I began writing around 2000 and my first novel, an action-adventure, was published by Barclay Books in 2002. Then I changed genre and wrote a science-fiction novel, Rebody, which came out in 2007. I had always wanted to write a novel but it wasn’t until I spent years with an Internet critique group that I acquired the necessary skills.
3. Do you recall the moment you first conceived the idea for your novel?
Until recently I had avoided the temptation to write a novel in any way connected to my own childhood, because that’s a common thing that beginners do. Finally I realised that the place where I grew up, and the times, were so peculiar that it would be a shame not to write a novel; and I love historicals, so that made it more logical. The project remained ‘on hold’ until I realised that I could write a second story based on a family member who died in World War 2, and introduce a reincarnation / time travel element so as to take the reader back to the battle of El Alamein. (I love action-adventure too.)
4. How did you arrive at your book’s title?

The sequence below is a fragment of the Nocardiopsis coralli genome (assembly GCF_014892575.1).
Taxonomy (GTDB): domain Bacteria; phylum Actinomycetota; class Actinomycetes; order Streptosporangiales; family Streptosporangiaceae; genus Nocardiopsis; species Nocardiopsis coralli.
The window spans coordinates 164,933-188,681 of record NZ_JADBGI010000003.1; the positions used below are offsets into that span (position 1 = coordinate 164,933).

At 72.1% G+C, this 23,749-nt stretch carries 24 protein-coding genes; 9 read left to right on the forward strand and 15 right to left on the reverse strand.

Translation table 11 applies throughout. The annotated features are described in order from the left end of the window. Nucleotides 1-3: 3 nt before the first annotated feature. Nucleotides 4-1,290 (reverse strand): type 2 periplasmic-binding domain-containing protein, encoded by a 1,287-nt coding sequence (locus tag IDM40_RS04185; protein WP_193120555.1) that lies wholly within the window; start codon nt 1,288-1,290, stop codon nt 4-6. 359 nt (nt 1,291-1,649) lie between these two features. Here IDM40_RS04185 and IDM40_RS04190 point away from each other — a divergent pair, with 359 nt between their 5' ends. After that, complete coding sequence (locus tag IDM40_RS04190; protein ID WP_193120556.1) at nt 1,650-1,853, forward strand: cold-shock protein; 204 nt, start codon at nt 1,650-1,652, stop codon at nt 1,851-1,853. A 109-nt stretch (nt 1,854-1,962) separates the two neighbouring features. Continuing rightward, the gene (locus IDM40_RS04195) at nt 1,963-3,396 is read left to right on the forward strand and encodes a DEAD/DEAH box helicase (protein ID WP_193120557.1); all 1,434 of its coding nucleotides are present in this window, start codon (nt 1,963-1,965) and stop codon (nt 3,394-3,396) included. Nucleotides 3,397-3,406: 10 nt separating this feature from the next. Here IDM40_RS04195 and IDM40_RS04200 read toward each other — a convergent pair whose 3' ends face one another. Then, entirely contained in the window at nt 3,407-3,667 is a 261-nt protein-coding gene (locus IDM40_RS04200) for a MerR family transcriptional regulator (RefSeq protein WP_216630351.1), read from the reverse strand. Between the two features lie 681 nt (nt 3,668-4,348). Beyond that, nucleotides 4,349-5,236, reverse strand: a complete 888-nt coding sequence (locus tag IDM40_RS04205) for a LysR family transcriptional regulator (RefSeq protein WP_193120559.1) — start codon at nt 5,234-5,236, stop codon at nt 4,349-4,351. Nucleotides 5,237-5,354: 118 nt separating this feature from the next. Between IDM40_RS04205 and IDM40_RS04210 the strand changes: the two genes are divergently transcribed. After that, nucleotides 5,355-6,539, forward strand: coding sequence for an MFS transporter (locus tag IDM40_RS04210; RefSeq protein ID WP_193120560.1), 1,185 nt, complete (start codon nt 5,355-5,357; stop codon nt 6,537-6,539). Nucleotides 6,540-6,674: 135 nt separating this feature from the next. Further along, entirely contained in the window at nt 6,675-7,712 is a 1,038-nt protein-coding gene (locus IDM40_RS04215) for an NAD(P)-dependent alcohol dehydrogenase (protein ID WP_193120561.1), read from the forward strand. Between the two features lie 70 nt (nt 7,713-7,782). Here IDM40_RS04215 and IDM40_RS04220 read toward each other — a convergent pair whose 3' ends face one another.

Originally, my title was “Broken Green Bottles” because of one of the key locations in the story, the House Of Green Bottles. I soon realised that the title is not informative and began to consider what really happens in the story, which is, a lot of things that go bang! Both literally and metaphorically.
5. Does your story have a moral?
If my story has a moral, it is an anti-war story. It deals with the aftermath of the war and shows how a family can be broken apart by post-war traumatic stress disorder. At the same time it deals with our fascination for war and our desire to experiment with things that we shouldn’t. Not only does the reader travel back in time to experience World War 2, but also hears about the horror of World War 1, from “Old Beardy” the beach hermit.
6. Of the characters you’ve created, which one is your favorite?